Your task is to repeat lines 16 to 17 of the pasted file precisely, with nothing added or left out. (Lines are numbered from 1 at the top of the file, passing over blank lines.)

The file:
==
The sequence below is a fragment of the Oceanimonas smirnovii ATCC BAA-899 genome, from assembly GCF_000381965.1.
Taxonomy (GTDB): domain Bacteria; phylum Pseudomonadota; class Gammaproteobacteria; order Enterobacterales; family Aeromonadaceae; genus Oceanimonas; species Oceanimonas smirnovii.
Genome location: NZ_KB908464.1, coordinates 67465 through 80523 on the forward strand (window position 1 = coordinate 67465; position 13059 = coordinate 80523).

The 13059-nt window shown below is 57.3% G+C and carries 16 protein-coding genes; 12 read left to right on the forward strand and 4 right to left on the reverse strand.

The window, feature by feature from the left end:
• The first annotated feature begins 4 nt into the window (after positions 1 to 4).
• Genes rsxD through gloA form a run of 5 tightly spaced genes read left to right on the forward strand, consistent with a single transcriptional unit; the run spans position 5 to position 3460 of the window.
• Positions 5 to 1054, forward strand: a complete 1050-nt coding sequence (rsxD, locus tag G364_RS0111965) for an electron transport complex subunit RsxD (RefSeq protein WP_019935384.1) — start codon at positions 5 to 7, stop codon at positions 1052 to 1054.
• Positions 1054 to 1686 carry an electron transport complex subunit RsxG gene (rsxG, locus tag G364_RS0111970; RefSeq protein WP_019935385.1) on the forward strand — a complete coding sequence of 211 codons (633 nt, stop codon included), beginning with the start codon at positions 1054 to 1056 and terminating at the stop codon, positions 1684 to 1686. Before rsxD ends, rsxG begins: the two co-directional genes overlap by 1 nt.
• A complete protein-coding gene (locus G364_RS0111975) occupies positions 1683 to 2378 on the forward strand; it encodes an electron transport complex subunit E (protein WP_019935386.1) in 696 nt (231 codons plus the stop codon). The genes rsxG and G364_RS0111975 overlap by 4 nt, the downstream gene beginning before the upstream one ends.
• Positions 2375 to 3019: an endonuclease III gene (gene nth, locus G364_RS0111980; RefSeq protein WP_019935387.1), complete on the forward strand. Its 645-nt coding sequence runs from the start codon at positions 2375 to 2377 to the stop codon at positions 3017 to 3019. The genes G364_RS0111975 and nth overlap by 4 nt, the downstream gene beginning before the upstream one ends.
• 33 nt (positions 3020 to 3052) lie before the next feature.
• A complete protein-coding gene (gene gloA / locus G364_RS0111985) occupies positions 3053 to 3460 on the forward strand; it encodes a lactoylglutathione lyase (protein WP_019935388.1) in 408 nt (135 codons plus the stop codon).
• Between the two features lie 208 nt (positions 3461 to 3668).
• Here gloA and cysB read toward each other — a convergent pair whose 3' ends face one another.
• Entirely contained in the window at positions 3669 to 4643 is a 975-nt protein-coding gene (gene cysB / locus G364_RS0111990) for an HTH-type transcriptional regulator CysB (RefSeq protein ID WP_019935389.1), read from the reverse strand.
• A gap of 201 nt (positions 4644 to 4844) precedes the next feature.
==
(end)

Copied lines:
• Entirely contained in the window at positions 3669 to 4643 is a 975-nt protein-coding gene (gene cysB / locus G364_RS0111990) for an HTH-type transcriptional regulator CysB (RefSeq protein ID WP_019935389.1), read from the reverse strand.
• A gap of 201 nt (positions 4644 to 4844) precedes the next feature.